“Just because you were a good CEO at one company does not make you a good CEO at another because the job is very different,” he notes. “The CEO, more than anything, needs to be aimed relative to where the drivers of the organization are.”
Because so many companies made mistakes using time-honored approaches, they began ever so gingerly to add assessment to the selection mix; it gave them a chance to evaluate CEO candidates operating under conditions that approximated what they would face on the job. Five years ago, Byham recalls, DDI was averaging a single CEO assessment per year. Today, the company is performing about 100 CEO assessments per year, with clients ranging from small businesses to $40 billion organizations.
Typically, a company will present DDI with three to six CEO finalists for assessment, although one larger firm’s short list included 15 names. Then the fun begins. After boning up, the candidates present their business analyses to a “board of directors”—actors assembled by DDI who also portray media later in the exercise. Says Tacy Byham, an I-O psychologist, DDI’s senior vice president, leadership solutions, and Bill’s daughter:
“We’re looking at your presentation skills, at your level of analysis. When the ‘reporters’ come in, are you able to set a vision and a value? Are you able to put out the fire appropriately?”
Since candidates may be scattered across the globe, the exercises may take place at any of DDI’s 35 assessment centers. Moreover, all the action is taped, so DDI’s team always has access to the material. One of the strengths of the format is that each of a client’s candidates is evaluated by the same panel of three DDI assessors. Results aren’t skewed by varying standards among varying assessors.
“They all go through the same exercises in our assessment centers,” Byham says. “They’re judged by the same people against the same standards. So what we offer is an absolutely fair, equal track.”
Where candidates are being assessed in the same building at the same time, DDI takes extraordinary measures to ensure the hopefuls never encounter each other, thereby maintaining the secrecy of the process.
“There’s no interaction among candidates,” Byham confirms. “We never, ever have them cross in the hallway.”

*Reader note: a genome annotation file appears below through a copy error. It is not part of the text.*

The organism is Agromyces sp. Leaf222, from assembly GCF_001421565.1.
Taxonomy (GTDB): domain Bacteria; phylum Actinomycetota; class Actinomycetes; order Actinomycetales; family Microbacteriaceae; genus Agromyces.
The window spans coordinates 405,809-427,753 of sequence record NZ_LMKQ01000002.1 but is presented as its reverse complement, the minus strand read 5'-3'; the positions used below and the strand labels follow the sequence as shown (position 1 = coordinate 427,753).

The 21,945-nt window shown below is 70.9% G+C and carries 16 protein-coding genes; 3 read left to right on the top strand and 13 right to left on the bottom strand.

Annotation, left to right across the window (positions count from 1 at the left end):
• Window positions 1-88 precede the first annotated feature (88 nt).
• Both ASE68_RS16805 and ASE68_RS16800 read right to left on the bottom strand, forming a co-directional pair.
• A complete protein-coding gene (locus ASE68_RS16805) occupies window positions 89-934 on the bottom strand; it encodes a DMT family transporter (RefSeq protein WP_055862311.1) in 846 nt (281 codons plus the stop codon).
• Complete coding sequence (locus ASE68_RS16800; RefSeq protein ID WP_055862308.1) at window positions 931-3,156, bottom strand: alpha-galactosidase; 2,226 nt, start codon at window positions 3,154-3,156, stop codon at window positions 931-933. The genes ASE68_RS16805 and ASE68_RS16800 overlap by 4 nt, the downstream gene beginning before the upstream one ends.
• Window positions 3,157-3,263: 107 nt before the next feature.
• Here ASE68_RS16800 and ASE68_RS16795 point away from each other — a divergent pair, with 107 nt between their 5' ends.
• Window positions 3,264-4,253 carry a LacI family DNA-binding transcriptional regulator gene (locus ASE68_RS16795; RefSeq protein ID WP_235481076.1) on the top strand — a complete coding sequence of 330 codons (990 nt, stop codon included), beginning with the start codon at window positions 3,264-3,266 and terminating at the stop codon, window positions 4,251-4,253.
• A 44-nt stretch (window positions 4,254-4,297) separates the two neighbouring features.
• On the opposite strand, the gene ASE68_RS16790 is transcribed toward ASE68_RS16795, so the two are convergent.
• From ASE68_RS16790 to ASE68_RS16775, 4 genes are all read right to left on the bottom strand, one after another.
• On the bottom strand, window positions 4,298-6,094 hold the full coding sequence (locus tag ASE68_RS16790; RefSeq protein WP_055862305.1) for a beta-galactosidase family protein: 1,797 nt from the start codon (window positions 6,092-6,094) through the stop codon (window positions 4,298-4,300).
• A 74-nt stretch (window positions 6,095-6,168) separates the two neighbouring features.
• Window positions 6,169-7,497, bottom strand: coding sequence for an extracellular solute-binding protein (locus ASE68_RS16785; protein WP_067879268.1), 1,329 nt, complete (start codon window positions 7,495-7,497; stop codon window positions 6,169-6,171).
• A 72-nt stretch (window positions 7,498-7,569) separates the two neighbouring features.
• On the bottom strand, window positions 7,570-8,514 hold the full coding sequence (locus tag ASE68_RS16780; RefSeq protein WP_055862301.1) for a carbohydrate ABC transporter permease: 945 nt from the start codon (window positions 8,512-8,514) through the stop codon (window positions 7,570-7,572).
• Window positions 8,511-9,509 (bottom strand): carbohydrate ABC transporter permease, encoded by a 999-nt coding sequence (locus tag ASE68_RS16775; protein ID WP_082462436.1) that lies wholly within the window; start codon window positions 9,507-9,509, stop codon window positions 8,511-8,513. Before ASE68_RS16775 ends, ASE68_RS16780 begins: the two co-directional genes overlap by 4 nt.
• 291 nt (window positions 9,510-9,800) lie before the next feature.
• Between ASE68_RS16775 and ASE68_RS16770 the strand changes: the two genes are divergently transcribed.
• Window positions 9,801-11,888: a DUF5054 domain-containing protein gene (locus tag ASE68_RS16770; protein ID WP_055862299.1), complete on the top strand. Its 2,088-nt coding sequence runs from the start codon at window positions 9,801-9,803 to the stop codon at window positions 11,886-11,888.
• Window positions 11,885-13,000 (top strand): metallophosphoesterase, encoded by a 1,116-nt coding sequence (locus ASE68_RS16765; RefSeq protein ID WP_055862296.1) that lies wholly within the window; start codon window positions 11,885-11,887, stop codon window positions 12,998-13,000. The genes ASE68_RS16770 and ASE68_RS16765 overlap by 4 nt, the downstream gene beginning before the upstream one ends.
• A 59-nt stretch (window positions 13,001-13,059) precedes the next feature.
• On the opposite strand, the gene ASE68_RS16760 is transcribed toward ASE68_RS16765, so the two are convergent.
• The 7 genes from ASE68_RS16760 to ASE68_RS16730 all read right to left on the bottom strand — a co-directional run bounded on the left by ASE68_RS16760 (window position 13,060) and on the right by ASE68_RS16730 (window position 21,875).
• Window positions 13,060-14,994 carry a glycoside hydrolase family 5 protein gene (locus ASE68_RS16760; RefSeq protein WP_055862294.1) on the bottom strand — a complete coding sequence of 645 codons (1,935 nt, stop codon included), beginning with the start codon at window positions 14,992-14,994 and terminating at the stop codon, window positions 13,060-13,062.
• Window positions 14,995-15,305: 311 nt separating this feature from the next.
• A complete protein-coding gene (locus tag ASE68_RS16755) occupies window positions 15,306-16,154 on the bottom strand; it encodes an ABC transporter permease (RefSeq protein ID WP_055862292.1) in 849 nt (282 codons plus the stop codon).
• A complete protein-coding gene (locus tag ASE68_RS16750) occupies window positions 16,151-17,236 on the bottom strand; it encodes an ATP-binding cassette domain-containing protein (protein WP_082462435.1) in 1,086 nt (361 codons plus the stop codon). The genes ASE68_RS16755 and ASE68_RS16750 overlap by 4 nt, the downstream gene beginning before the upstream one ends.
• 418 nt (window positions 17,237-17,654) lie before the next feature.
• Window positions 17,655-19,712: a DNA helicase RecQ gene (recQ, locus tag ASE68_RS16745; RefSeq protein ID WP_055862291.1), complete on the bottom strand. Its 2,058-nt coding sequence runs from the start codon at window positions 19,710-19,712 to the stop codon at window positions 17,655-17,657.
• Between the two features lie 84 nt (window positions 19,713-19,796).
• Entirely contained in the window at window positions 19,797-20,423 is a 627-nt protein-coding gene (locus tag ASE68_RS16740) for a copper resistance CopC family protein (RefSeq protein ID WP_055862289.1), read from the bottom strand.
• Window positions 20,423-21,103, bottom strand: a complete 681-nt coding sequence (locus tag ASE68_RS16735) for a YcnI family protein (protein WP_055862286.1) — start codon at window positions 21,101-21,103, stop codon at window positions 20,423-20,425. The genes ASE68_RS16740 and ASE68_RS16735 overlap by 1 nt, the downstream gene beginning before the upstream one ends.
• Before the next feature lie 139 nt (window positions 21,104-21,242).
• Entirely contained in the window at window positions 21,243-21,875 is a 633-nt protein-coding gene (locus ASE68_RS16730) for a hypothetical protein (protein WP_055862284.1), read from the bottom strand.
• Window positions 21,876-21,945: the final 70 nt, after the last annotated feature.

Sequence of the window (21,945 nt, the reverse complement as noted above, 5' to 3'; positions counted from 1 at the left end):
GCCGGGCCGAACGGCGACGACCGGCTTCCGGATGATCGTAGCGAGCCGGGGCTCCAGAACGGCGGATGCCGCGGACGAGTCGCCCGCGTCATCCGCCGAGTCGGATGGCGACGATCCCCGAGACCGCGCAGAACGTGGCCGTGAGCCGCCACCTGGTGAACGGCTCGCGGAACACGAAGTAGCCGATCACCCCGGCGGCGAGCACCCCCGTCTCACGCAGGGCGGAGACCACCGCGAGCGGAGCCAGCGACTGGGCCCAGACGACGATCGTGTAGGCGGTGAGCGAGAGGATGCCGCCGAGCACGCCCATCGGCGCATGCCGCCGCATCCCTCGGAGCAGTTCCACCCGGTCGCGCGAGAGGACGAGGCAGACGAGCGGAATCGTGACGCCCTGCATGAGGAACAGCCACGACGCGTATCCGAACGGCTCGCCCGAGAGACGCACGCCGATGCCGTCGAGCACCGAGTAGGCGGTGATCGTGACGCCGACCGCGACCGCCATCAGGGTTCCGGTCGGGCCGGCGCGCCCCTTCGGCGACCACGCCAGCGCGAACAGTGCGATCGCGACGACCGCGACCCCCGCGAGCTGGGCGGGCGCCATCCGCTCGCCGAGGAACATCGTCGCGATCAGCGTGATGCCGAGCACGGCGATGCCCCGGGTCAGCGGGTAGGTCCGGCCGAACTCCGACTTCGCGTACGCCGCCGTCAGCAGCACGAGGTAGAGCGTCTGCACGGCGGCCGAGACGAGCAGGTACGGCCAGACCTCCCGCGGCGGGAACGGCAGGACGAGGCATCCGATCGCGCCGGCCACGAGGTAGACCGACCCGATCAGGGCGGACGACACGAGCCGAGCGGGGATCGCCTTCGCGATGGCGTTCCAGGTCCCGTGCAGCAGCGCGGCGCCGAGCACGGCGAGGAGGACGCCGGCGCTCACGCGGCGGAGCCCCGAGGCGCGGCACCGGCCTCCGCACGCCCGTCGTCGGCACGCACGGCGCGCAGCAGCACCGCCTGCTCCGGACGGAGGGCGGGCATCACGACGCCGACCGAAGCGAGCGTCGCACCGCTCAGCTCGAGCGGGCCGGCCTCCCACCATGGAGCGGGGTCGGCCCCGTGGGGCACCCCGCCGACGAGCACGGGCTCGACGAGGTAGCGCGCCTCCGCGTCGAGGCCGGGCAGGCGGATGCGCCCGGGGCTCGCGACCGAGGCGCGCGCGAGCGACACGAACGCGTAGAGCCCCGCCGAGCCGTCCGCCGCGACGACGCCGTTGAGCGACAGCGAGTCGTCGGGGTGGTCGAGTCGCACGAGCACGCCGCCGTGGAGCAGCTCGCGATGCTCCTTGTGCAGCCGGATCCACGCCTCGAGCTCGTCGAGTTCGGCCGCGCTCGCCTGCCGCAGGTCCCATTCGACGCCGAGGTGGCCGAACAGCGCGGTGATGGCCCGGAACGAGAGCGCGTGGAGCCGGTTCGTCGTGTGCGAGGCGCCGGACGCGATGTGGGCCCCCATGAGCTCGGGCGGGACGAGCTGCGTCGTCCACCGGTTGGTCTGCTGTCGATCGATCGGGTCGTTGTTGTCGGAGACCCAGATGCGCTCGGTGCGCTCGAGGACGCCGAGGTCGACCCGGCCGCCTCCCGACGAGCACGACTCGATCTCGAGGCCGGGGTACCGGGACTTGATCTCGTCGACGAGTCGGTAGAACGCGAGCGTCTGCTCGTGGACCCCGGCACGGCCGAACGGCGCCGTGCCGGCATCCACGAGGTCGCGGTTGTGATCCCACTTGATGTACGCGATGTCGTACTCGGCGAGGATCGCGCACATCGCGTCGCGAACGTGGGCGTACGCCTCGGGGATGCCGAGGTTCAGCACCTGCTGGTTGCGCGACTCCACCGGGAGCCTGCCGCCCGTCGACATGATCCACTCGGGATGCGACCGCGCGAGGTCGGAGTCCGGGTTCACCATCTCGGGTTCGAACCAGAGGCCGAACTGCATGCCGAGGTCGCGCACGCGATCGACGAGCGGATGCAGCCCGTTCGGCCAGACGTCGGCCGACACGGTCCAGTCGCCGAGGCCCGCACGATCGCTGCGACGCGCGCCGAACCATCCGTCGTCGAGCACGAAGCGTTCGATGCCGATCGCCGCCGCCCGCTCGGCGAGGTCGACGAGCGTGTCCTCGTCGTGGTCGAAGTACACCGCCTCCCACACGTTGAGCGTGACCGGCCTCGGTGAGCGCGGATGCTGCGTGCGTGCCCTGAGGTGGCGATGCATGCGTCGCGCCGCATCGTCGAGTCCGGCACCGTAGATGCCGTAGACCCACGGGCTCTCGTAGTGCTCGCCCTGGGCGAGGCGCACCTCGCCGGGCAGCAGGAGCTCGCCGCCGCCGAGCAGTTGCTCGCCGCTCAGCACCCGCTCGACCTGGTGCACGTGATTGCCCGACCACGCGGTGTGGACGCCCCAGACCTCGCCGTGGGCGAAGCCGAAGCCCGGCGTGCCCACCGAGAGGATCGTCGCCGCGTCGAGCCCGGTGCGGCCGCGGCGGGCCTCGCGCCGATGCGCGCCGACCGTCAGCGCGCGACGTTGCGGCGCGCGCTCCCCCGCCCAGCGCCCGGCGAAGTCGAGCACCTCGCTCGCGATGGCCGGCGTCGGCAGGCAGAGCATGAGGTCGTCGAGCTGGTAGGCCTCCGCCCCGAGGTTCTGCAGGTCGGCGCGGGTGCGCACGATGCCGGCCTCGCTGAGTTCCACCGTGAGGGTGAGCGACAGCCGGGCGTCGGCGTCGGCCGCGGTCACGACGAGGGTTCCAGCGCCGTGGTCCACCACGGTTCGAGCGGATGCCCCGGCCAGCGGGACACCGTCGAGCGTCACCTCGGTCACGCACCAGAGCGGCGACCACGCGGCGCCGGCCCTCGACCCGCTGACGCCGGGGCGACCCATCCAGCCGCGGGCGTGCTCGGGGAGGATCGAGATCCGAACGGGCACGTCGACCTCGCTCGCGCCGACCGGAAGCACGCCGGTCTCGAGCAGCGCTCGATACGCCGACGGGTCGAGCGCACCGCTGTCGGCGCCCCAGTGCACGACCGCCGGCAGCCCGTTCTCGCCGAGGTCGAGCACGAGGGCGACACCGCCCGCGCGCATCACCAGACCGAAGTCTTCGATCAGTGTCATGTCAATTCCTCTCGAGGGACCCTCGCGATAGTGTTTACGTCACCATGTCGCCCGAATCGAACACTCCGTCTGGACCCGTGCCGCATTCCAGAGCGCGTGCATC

DDI supplements the information the assessment exercises provide by sending questionnaires to candidates’ managers and others who know them, and they ask the prospects to rate themselves. The result is a trove of hard data presented to the client’s board of directors—the real board, not the actors—who now have no excuse for acting on their “gut.”
“Because of the unparalleled amount of insight that we get from going through our assessment,” Tacy Byham says, “when we sit down with the current CEO for a strategic talent review, the data often ends up showing that the candidate considered the frontrunner is not.
“We’re really landing on the truth, because this is the truth from what your assessors say, from what your team says, from what your manager says, from what the candidate says—all these pieces together get you to that truth.”
Clients usually accept that truth—and are happy when they do. Tacy Byham reports that the CEOs DDI has assessed and helped place have experienced zero turnover, a remarkable record in today’s volatile business world. And it’s likely that the use of CEO assessment will increase. Years ago, requiring high-level prospects to submit to assessment may have seemed demeaning to employers and candidates alike: “Larry, sweetie, I know you’re Sir Laurence Olivier now, but you still have to read for this part.” Now, both groups, if they haven’t embraced assessment, are at least comfortable with it.
Says Bill Byham: “Executive assessment was held back for years because the decision makers would think they were impugning your status to ask you to come to something like that. That’s what’s changed. People expect it now. We’re seeing younger candidates who are more used to it, and companies are just tired of making mistakes.”